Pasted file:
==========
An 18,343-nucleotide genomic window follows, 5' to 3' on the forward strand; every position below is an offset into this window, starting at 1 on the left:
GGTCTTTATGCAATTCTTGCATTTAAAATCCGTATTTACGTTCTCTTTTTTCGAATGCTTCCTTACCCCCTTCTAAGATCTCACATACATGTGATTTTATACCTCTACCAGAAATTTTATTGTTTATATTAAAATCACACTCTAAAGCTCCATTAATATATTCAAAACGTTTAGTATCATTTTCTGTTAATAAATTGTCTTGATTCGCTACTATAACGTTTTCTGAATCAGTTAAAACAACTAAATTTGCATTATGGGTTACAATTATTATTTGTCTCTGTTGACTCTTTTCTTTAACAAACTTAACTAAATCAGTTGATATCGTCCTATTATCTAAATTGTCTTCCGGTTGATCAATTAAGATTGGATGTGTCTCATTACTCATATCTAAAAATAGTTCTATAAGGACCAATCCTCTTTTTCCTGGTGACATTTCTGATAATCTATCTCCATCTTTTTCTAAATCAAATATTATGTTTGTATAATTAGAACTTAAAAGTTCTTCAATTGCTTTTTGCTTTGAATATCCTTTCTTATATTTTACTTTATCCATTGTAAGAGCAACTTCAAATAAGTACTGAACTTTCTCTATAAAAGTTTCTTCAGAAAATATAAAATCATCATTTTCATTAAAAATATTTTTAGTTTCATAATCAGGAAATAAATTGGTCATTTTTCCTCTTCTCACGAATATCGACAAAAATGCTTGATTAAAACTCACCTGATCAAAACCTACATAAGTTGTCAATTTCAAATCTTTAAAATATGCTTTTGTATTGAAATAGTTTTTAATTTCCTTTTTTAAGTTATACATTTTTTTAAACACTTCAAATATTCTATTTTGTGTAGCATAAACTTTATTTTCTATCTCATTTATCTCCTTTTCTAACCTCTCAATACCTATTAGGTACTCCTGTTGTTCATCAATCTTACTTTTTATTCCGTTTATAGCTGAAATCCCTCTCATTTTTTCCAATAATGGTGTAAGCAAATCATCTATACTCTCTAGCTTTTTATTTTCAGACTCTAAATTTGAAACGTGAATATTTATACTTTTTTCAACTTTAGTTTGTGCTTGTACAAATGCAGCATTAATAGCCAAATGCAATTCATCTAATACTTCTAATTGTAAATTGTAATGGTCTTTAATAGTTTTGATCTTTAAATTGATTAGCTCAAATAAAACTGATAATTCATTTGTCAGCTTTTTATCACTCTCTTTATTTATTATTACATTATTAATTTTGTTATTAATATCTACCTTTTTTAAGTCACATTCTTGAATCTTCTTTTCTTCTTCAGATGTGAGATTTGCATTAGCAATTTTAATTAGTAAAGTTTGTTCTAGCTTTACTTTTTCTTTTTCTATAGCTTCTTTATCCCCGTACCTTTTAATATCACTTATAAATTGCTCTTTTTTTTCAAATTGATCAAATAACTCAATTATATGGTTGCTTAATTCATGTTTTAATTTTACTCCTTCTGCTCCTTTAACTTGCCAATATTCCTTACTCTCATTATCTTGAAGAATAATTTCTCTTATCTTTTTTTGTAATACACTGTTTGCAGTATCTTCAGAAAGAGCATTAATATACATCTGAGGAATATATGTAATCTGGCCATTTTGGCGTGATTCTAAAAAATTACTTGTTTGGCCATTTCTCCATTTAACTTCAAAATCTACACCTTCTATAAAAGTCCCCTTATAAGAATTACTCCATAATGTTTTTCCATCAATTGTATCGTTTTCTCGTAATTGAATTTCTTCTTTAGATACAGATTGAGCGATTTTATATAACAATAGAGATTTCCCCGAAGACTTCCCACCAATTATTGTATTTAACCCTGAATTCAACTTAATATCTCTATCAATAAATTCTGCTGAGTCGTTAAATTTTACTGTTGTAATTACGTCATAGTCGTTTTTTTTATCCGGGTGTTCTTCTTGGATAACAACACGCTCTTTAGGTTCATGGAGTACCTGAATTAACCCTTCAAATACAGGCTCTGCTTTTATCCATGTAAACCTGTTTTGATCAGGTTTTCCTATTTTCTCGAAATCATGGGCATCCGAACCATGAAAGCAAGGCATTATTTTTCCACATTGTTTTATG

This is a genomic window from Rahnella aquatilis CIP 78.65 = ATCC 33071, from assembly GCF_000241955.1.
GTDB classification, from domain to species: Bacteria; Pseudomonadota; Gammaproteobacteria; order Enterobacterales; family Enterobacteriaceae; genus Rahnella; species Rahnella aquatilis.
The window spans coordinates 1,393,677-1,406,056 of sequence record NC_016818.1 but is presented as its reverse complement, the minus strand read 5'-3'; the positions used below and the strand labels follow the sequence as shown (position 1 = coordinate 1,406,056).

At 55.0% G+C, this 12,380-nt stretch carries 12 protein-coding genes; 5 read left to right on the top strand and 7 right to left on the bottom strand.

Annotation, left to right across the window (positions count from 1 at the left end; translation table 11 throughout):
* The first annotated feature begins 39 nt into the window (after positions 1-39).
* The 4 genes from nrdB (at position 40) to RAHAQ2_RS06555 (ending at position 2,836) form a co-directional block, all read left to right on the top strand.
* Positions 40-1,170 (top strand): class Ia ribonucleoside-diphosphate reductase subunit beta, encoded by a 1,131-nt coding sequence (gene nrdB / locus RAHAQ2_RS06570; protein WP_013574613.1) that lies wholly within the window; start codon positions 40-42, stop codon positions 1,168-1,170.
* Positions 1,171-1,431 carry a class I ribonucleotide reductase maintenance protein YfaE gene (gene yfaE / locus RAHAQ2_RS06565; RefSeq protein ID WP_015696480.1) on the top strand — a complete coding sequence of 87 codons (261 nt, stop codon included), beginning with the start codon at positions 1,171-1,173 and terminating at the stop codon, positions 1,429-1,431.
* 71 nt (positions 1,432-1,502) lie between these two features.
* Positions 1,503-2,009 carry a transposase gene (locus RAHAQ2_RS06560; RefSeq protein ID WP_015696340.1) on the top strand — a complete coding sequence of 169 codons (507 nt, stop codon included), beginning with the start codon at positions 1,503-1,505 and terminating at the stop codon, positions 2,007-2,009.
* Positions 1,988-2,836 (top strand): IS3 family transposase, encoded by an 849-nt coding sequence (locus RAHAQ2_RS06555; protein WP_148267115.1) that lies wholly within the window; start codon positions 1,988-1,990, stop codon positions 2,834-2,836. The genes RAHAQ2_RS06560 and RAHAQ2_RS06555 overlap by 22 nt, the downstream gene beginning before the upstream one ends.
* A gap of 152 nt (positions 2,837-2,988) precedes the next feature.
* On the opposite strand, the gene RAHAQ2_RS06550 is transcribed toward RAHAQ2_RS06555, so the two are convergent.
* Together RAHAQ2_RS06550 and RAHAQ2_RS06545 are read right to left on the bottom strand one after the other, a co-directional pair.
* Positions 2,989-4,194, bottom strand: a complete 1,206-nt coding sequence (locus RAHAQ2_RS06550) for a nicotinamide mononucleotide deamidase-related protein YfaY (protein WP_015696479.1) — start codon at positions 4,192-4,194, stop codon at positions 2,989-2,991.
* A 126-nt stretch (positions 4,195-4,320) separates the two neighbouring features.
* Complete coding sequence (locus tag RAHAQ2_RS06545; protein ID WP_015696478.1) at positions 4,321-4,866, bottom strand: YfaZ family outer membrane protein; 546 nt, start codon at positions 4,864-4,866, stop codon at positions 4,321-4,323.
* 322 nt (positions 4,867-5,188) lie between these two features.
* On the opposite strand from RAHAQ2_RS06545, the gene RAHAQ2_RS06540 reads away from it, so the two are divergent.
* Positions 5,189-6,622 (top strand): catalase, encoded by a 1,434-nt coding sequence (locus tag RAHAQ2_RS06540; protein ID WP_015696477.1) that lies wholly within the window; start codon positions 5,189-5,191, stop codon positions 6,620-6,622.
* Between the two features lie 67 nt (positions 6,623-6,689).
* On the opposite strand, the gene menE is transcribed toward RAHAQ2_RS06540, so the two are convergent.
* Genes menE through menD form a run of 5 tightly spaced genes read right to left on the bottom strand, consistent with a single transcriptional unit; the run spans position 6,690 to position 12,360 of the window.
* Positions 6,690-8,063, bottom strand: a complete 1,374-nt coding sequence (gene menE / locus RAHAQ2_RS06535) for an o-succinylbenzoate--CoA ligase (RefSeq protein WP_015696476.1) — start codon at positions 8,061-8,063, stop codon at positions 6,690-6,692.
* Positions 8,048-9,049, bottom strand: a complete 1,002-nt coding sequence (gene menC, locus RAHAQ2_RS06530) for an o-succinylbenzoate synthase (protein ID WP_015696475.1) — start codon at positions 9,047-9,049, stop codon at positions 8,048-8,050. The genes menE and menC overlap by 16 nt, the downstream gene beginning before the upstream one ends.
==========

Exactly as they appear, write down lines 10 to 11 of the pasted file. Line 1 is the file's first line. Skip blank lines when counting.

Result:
* Positions 40-1,170 (top strand): class Ia ribonucleoside-diphosphate reductase subunit beta, encoded by a 1,131-nt coding sequence (gene nrdB / locus RAHAQ2_RS06570; protein WP_013574613.1) that lies wholly within the window; start codon positions 40-42, stop codon positions 1,168-1,170.
* Positions 1,171-1,431 carry a class I ribonucleotide reductase maintenance protein YfaE gene (gene yfaE / locus RAHAQ2_RS06565; RefSeq protein ID WP_015696480.1) on the top strand — a complete coding sequence of 87 codons (261 nt, stop codon included), beginning with the start codon at positions 1,171-1,173 and terminating at the stop codon, positions 1,429-1,431.